11. I hate Instagram. There, I said it. It brings me no joy and I’ve all but stopped checking my feed, with the exception of the first 2-3 posts and a handful of stories once or twice a day.

12.  You will never regret a workout.

13. Choosing between helping others and helping yourself is one of the most difficult ethical battles, and I still haven’t figured out the right balance between the two.

14. Our identities are fluid. One of the greatest ways we can hold ourselves back is by attaching to the person we once where, both the good and the bad. Our future should always been bigger than our past.

15. This is probably (definitely) TMI: It’s better to give into PMS than to fight it. I used to get so upset when I’d be on a good roll, feeling on top of the world, then BAM I’m on the floor curled up in fetal position, crying about how my favorite pair of socks turned pink in the laundry and wanting to lock myself in my room with two chocolate bars and a pound of gummy bears (not based on a real-life example of course).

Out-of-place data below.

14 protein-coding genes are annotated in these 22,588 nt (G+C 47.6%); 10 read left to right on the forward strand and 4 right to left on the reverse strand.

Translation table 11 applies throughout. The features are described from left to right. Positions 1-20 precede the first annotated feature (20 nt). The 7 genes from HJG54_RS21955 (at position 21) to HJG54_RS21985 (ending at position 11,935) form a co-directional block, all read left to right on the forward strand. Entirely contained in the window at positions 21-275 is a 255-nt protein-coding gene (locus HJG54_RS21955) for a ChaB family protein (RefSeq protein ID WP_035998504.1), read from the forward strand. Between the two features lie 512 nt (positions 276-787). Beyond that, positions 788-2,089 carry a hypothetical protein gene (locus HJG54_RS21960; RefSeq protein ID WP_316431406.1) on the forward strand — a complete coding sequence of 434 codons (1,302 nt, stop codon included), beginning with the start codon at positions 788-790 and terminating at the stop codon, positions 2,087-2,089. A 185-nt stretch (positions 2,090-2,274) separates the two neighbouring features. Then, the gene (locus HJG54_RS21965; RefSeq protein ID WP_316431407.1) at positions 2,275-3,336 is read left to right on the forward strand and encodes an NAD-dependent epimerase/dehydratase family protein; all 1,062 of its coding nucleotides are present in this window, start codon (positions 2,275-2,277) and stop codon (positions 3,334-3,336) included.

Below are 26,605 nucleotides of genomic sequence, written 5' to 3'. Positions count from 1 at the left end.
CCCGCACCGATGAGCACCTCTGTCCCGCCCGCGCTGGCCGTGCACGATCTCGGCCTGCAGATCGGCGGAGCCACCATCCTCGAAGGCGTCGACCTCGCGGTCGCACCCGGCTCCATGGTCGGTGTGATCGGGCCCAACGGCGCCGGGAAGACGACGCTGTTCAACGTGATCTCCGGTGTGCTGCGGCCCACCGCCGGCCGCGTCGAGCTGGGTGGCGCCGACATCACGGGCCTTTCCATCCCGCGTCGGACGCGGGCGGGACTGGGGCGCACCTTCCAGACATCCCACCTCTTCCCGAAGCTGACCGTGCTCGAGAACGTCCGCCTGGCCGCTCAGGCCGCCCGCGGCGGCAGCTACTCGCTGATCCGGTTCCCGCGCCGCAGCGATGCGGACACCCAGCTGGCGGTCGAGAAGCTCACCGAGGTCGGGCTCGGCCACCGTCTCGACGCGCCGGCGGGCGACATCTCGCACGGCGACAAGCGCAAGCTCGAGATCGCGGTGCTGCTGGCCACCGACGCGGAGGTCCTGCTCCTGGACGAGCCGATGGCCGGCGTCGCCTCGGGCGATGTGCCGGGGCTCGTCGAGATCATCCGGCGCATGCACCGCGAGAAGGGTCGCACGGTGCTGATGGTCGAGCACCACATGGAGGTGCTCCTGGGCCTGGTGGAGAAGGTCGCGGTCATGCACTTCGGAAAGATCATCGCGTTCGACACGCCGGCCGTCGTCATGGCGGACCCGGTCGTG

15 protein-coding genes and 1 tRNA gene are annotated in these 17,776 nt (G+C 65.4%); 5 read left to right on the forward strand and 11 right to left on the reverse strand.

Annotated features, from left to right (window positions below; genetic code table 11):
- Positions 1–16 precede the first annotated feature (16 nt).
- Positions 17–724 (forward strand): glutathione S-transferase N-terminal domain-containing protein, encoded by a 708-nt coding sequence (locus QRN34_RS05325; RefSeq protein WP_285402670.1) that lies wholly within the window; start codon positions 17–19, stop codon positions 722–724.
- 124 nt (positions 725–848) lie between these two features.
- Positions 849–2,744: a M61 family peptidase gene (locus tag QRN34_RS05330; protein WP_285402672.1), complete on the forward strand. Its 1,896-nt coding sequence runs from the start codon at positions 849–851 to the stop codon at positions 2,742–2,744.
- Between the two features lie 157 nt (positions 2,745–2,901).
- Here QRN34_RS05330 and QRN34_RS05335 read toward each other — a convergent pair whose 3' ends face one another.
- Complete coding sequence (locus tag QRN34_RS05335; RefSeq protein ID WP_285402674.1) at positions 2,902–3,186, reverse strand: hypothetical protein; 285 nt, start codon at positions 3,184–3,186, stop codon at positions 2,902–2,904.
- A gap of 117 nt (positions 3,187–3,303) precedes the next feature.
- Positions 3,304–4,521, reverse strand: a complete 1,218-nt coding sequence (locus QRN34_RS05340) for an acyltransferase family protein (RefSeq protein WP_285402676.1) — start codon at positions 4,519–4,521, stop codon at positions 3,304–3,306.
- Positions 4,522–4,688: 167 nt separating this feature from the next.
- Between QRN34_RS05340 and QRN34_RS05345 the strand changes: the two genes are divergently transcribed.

The worst thing you can do in these situations is to beat yourself up about feeling bad in the first place. Nowadays, I give myself a day or two to just let go. I put on my favorite 90s rom-com, make a cup of tea, order some Chinese food, and stay in bed for 10 hours without moving. If my mood gets especially dark (okay, I may have occasional PMDD), I don’t try and convince myself to reason through it logically—I just acknowledge and accept the feeling, and remind myself that it’s all temporary.

16. If you don’t believe in yourself, how do you expect anyone else to?